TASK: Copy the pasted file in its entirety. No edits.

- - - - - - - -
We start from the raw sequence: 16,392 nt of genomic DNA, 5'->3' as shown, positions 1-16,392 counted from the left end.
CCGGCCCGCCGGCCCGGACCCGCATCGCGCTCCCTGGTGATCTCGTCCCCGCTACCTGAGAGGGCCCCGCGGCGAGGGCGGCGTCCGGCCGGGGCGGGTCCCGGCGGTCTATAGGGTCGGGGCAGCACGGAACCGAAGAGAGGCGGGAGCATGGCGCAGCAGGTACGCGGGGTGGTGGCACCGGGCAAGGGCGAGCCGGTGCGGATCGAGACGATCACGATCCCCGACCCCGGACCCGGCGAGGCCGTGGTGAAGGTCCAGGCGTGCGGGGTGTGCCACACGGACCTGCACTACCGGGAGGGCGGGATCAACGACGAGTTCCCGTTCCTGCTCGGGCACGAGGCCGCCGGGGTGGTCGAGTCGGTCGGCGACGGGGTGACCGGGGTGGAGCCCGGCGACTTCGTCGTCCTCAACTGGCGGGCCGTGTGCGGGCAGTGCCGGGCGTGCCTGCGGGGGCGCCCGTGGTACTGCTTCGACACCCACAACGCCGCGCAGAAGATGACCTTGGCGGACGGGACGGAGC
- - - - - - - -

We start from the raw sequence: 16,392 nt of genomic DNA, 5'->3' as shown, positions 1-16,392 counted from the left end.
CCGGCCCGCCGGCCCGGACCCGCATCGCGCTCCCTGGTGATCTCGTCCCCGCTACCTGAGAGGGCCCCGCGGCGAGGGCGGCGTCCGGCCGGGGCGGGTCCCGGCGGTCTATAGGGTCGGGGCAGCACGGAACCGAAGAGAGGCGGGAGCATGGCGCAGCAGGTACGCGGGGTGGTGGCACCGGGCAAGGGCGAGCCGGTGCGGATCGAGACGATCACGATCCCCGACCCCGGACCCGGCGAGGCCGTGGTGAAGGTCCAGGCGTGCGGGGTGTGCCACACGGACCTGCACTACCGGGAGGGCGGGATCAACGACGAGTTCCCGTTCCTGCTCGGGCACGAGGCCGCCGGGGTGGTCGAGTCGGTCGGCGACGGGGTGACCGGGGTGGAGCCCGGCGACTTCGTCGTCCTCAACTGGCGGGCCGTGTGCGGGCAGTGCCGGGCGTGCCTGCGGGGGCGCCCGTGGTACTGCTTCGACACCCACAACGCCGCGCAGAAGATGACCTTGGCGGACGGGACGGAGC